What if there was a new wire service for mobile devices that takes the citizen journalism aspects of Reddit and Twitter, and combines them with customizable content based on user interest?
You would have the new mobile breaking news feed from Circa, described in a report on GigaOm today that coincides with the launch of a second generation product and Android app.
A couple of features makes the updated version unique, and possibly, raise alarm bells among journalists and privacy advocates.
Not unlike Twitter, a “follow” feature has been added that enables users to receive breaking news alerts, even if it’s only a single sentence. Followers will continue to get updates on that alert as news develops. Unlike some mainstream news sites, co-founder and CEO Matt Galligan tells GigaOm that their plan is to be judicious with alerts, taking into account things like time of day in different time zones.
The follow feature also tells Circa if a user has read a breaking news alert, so if there is an error, they can push out a correction to those users. While the feature sounds helpful, after all, Outlook offers a “receipt read” feature, but does it seem a little Big Brother to anyone?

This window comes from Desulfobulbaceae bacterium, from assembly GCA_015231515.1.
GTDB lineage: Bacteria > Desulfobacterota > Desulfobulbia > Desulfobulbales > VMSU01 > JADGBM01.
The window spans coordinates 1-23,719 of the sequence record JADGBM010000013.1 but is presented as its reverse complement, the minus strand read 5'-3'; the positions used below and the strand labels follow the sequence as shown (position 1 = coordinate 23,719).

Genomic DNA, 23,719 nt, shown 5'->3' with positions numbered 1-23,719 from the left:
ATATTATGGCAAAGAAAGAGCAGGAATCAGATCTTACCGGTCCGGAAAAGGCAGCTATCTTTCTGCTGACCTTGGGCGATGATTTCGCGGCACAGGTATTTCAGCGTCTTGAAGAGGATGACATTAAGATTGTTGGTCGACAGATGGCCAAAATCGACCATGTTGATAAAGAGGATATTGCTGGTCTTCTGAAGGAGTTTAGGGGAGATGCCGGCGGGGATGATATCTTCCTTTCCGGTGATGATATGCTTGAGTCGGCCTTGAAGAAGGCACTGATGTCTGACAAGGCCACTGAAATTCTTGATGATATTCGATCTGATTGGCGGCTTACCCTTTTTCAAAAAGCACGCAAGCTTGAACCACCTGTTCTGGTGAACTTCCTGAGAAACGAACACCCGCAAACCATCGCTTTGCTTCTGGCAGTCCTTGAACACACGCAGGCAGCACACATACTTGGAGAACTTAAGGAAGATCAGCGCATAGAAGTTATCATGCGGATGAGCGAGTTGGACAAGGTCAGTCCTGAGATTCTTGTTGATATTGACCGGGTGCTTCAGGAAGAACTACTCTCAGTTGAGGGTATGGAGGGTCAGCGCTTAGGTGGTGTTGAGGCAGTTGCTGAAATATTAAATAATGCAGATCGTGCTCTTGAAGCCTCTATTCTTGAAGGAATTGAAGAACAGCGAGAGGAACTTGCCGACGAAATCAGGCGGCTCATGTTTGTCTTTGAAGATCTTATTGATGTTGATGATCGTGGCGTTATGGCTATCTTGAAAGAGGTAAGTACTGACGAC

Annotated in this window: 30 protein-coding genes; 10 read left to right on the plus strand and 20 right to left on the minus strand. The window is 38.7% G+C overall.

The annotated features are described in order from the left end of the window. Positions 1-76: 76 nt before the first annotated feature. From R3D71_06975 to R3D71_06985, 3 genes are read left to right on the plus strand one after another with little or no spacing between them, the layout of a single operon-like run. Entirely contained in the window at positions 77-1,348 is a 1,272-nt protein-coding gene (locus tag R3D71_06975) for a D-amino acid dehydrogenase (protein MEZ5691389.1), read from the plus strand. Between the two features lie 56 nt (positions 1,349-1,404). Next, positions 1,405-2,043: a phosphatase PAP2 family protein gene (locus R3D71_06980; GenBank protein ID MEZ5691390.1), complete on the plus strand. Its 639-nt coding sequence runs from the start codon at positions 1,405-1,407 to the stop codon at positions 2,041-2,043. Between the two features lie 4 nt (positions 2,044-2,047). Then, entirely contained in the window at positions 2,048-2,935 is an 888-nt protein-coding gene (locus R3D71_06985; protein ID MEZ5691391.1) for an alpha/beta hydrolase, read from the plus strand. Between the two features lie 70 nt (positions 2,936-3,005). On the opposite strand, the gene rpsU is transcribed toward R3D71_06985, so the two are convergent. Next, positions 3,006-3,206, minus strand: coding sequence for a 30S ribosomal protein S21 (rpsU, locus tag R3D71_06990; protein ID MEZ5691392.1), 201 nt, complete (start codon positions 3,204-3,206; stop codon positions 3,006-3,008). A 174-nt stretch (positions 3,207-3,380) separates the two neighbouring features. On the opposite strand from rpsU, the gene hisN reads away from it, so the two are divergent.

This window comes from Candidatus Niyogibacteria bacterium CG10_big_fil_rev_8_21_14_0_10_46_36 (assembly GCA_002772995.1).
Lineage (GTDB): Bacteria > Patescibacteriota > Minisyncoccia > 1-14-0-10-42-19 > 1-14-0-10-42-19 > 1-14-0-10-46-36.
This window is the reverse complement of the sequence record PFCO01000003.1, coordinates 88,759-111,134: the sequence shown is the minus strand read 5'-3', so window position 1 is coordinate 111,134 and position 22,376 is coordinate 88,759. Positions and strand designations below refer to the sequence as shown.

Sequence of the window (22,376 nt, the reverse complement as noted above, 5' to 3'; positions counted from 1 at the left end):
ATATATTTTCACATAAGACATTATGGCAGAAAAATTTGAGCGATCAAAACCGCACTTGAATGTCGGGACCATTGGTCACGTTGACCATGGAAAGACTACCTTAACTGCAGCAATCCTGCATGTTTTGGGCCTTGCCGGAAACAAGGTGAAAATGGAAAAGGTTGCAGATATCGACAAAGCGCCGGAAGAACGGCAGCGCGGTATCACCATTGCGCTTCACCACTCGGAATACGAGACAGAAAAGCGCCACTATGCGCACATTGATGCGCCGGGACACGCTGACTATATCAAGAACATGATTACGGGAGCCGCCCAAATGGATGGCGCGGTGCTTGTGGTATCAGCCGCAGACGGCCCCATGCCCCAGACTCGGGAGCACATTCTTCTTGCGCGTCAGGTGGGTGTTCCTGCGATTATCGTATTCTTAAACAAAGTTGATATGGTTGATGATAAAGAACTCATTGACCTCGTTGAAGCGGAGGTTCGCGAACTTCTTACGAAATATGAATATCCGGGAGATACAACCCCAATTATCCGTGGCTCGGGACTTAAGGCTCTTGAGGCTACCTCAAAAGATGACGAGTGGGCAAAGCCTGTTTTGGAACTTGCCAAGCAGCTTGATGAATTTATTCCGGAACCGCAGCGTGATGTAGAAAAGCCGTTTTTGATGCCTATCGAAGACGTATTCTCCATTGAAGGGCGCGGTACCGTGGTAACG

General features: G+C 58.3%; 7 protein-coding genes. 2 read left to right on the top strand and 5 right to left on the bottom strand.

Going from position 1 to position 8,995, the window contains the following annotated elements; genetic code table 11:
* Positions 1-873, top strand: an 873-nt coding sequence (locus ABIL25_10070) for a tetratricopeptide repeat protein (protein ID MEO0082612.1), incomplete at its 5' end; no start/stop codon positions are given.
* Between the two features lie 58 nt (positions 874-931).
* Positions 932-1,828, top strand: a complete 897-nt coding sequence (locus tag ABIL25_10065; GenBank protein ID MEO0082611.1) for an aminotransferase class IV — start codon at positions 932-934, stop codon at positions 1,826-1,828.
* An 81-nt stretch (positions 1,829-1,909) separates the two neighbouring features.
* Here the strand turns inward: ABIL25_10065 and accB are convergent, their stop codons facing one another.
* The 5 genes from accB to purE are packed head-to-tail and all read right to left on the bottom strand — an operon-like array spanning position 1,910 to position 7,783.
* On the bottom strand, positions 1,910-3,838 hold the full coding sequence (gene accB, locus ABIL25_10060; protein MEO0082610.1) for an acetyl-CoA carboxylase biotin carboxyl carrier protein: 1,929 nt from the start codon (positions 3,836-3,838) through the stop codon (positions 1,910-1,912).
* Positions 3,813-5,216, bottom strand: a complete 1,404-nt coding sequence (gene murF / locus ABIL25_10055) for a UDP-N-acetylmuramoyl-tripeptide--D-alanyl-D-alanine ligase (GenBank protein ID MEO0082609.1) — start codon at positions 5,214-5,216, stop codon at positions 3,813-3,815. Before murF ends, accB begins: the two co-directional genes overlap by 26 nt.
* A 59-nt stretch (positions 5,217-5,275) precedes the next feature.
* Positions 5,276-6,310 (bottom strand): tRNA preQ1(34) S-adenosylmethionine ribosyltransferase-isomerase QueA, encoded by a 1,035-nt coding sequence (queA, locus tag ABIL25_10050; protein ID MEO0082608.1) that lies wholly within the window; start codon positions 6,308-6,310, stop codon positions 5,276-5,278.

Until recently, Circa was only available for the iPhone, with limited content on the web, so its expansion to Android and an app is significant. The company also produces video packages for major news stories.
Social media and news organizations alike are looking to mobile for growth by offering as much real-time video and content as possible. But in contrast to organizations like Storyful, which takes the time to verify the content they find online, Circa’s new feature enables users to opt-in to receiving unconfirmed news reports.
Circa seems to be circumventing one of the major complaints about Twitter: That unverified information can go viral quickly. That’s what makes this feature interesting; users will know that what they’re getting is unconfirmed and can make their own judgements.
Galligan told GigaOm that Circa is exploring how to integrate its news product with wearables, such as Google Glass. And, continue to explore how to broaden its sources for news using Twitter and more user-generated content.
News junkies, does this product sound more exciting or scary? Would you have any concerns about privacy?